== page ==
Do I need a solicitor to draw up my financial agreement or draft consent order

This question was answered by the Court of Appeal this month.

When you reach a financial agreement with your spouse, you are likely to want this agreement to be converted into a binding court order, so that both parties will be held to its terms in the future.

To obtain a binding court order, you will need to lodge “minutes of consent” with a judge for consideration.  Only a judge has the power to convert the agreement that you have reached into this binding court order.

If a case is decided by a judge, then the judge will draft his or her order, reflecting the decision made by the court.  However, if two spouses have reached an agreement by themselves, a judge will not do this. As the Court of Appeal explained: “The district judge has neither the time, nor should he or she attempt, to interpret the minutiae of the agreement and draft/redraft the proposed consent order…his task is to approve the order, not to sit with the parties and painstakingly work through with them every possible parameter of the draft in order to ensure they have considered every angle and future eventuality.”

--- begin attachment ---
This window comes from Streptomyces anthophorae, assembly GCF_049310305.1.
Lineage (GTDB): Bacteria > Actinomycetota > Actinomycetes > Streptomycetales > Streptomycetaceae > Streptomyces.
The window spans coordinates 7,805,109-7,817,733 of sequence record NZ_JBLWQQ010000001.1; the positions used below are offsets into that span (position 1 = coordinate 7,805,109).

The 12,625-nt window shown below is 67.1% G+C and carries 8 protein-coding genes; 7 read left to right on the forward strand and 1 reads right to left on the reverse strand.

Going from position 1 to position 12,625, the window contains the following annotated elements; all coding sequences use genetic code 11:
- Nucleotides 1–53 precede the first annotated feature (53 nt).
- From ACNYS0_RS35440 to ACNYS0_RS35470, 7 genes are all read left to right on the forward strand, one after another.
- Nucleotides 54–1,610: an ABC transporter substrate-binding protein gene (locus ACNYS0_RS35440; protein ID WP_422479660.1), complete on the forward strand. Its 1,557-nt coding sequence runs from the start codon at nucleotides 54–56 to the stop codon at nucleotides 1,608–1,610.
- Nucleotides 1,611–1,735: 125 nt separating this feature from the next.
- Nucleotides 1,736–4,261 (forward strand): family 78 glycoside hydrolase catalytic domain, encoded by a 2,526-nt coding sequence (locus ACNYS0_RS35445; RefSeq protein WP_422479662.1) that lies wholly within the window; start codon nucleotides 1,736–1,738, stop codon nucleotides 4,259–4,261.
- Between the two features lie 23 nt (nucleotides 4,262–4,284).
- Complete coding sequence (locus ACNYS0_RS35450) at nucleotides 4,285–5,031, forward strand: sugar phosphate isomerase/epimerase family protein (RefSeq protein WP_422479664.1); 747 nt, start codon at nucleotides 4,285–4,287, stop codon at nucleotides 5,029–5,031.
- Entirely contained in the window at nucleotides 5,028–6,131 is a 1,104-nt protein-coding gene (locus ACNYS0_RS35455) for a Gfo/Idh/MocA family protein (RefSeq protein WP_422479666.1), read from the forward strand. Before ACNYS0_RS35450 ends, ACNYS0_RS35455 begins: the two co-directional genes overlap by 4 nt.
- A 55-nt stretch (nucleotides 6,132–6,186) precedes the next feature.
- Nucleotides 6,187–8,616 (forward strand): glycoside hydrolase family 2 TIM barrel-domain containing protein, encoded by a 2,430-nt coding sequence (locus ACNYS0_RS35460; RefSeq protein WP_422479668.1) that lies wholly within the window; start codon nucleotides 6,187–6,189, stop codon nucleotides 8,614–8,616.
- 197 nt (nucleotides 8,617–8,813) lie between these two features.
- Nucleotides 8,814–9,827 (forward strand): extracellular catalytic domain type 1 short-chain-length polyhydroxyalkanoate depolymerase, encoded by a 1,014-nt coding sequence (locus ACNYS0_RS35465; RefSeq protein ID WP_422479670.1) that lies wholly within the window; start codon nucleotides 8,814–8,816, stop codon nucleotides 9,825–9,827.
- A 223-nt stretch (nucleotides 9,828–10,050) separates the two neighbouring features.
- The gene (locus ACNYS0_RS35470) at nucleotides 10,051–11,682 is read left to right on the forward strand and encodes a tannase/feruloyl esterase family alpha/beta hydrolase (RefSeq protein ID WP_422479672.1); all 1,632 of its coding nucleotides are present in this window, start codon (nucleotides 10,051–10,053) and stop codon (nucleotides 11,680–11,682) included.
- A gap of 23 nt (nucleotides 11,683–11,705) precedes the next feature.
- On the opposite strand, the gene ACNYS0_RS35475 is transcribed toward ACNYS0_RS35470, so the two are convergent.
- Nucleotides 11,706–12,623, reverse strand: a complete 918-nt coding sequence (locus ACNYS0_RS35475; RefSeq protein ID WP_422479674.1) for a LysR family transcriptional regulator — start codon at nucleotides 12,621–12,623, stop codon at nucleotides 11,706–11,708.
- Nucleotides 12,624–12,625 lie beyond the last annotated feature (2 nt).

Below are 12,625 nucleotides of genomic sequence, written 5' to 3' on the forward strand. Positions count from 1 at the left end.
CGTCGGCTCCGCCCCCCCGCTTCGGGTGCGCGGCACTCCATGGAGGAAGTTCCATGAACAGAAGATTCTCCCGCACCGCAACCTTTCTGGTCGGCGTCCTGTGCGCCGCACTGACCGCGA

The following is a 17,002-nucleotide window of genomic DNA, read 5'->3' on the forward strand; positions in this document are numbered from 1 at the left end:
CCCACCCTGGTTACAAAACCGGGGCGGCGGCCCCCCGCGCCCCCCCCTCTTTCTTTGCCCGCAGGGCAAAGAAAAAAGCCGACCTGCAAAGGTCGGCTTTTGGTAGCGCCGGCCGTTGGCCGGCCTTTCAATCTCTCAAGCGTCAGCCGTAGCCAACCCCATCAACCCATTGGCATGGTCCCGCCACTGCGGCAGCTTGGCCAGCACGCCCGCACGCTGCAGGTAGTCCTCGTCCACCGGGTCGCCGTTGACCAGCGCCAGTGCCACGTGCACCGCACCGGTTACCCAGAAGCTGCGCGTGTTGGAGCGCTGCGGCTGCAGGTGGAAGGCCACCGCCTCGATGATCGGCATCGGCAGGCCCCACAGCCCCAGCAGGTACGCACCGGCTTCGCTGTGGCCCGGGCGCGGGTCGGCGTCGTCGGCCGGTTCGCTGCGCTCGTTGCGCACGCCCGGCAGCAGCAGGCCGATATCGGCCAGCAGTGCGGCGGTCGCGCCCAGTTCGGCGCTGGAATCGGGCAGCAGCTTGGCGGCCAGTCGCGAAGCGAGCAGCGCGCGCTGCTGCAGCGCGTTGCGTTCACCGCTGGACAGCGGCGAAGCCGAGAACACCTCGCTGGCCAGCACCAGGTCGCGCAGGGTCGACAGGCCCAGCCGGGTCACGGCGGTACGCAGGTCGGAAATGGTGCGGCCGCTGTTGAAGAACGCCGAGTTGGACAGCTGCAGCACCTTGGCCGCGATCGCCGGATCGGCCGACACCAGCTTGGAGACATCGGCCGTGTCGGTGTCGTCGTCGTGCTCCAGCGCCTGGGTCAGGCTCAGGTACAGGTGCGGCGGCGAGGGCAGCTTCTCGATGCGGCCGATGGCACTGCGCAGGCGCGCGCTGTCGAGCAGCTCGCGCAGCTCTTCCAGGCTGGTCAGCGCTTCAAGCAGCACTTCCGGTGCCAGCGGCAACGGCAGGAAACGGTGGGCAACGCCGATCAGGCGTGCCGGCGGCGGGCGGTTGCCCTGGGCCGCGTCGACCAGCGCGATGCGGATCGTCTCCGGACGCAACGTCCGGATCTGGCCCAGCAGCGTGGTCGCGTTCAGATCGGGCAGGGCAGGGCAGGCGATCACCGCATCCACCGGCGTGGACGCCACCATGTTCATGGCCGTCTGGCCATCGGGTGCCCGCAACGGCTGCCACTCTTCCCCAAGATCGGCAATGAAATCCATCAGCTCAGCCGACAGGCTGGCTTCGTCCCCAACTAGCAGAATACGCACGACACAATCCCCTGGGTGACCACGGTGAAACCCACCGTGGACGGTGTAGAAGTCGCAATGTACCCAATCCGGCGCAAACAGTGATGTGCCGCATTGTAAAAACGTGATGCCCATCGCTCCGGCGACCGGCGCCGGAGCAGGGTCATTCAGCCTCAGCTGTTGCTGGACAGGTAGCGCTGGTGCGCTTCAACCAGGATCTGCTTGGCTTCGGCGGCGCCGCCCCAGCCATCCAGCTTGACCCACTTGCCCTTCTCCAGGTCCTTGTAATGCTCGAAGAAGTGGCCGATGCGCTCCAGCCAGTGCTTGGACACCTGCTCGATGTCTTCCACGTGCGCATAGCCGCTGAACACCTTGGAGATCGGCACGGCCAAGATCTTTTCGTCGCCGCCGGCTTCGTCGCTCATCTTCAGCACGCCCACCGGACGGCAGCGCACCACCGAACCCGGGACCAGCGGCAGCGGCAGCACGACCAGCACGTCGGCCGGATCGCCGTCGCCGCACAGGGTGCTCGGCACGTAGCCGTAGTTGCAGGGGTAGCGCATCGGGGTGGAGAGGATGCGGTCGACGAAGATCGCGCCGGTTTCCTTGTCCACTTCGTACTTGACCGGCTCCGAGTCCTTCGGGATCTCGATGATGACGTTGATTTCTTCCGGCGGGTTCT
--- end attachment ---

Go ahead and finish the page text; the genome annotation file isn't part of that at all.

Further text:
Is it possible therefore for parties to draft this proposed consent order themselves? The Court of Appeal also tackled this question, answering as follows:

“It may be thought that an agreement having been reached, the subsequent drafting of the order is a simple enough task – after all, it might be asked, how hard can it be to write down what has been agreed? The answer is “Very hard”. A consent order in financial remedy cases is a complex legal document which must deal with all aspects of the parties’ financial lives now and for the future; many elements of a financial remedy order apply to every case, no matter how modest or substantial the assets may be.”

The court will consider whether to make an order in the terms requested by the parties, considering all the factors it must take into account when making an order.  It is the role of a solicitor prepare that agreement for the consideration of the court.

Consent Order

Contract by Branko Collin.

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